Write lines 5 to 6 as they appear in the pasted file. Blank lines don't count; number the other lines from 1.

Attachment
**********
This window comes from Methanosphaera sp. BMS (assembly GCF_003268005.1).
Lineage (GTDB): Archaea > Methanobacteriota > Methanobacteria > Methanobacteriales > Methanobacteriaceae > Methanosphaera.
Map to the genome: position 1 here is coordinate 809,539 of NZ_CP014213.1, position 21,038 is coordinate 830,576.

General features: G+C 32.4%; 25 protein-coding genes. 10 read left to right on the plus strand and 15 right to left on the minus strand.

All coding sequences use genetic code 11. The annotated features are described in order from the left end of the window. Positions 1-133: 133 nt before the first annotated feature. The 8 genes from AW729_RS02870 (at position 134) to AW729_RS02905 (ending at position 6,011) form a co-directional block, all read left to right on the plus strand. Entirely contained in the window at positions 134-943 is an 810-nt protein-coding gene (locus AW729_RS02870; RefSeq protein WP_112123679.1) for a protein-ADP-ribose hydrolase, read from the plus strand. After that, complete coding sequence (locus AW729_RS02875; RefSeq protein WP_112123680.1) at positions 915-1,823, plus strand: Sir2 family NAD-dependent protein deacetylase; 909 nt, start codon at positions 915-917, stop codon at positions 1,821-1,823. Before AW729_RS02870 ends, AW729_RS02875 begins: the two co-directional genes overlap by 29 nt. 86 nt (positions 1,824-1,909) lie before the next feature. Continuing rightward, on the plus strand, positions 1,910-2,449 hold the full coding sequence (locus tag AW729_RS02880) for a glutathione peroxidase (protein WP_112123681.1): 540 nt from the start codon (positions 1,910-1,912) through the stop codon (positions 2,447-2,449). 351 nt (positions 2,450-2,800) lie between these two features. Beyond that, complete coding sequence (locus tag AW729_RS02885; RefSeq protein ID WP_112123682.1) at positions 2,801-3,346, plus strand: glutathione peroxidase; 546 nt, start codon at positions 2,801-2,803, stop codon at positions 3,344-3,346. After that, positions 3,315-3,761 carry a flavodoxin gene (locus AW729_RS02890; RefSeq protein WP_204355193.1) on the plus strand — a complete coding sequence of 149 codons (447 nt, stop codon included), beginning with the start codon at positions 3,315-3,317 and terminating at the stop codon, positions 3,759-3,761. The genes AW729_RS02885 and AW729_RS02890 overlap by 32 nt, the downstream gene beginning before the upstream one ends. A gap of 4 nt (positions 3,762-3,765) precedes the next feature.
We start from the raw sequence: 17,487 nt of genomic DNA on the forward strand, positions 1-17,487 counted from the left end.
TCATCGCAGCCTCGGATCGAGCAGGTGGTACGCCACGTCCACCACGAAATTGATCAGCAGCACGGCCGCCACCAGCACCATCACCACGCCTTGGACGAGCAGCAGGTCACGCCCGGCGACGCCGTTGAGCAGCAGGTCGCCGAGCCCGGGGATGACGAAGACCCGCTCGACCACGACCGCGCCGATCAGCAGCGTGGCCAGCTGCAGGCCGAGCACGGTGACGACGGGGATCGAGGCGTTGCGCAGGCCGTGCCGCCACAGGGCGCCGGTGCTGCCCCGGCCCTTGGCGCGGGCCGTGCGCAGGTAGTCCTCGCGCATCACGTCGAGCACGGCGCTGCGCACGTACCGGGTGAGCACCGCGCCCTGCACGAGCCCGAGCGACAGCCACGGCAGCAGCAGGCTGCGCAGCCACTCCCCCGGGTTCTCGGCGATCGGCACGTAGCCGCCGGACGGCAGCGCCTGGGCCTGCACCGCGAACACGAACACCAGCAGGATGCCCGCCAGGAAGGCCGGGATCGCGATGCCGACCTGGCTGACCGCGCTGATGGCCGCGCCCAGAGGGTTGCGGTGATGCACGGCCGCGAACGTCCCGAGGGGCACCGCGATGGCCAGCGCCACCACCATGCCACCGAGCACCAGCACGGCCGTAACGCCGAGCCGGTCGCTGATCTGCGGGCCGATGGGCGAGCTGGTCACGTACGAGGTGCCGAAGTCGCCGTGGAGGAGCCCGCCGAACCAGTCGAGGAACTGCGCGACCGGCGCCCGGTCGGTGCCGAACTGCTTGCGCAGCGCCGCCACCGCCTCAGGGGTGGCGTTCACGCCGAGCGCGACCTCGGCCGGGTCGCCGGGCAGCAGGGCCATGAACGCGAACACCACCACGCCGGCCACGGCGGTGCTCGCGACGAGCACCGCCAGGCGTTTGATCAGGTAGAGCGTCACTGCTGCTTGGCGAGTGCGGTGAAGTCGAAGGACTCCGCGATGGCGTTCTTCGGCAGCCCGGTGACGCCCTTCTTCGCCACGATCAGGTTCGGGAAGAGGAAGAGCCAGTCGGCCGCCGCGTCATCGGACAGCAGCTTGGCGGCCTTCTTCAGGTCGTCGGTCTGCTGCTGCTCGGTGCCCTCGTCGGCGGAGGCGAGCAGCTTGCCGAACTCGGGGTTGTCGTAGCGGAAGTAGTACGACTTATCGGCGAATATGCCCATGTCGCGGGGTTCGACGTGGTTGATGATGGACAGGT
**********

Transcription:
All coding sequences use genetic code 11. The annotated features are described in order from the left end of the window. Positions 1-133: 133 nt before the first annotated feature. The 8 genes from AW729_RS02870 (at position 134) to AW729_RS02905 (ending at position 6,011) form a co-directional block, all read left to right on the plus strand. Entirely contained in the window at positions 134-943 is an 810-nt protein-coding gene (locus AW729_RS02870; RefSeq protein WP_112123679.1) for a protein-ADP-ribose hydrolase, read from the plus strand. After that, complete coding sequence (locus AW729_RS02875; RefSeq protein WP_112123680.1) at positions 915-1,823, plus strand: Sir2 family NAD-dependent protein deacetylase; 909 nt, start codon at positions 915-917, stop codon at positions 1,821-1,823. Before AW729_RS02870 ends, AW729_RS02875 begins: the two co-directional genes overlap by 29 nt. 86 nt (positions 1,824-1,909) lie before the next feature. Continuing rightward, on the plus strand, positions 1,910-2,449 hold the full coding sequence (locus tag AW729_RS02880) for a glutathione peroxidase (protein WP_112123681.1): 540 nt from the start codon (positions 1,910-1,912) through the stop codon (positions 2,447-2,449). 351 nt (positions 2,450-2,800) lie between these two features. Beyond that, complete coding sequence (locus tag AW729_RS02885; RefSeq protein ID WP_112123682.1) at positions 2,801-3,346, plus strand: glutathione peroxidase; 546 nt, start codon at positions 2,801-2,803, stop codon at positions 3,344-3,346. After that, positions 3,315-3,761 carry a flavodoxin gene (locus AW729_RS02890; RefSeq protein WP_204355193.1) on the plus strand — a complete coding sequence of 149 codons (447 nt, stop codon included), beginning with the start codon at positions 3,315-3,317 and terminating at the stop codon, positions 3,759-3,761. The genes AW729_RS02885 and AW729_RS02890 overlap by 32 nt, the downstream gene beginning before the upstream one ends. A gap of 4 nt (positions 3,762-3,765) precedes the next feature.
We start from the raw sequence: 17,487 nt of genomic DNA on the forward strand, positions 1-17,487 counted from the left end.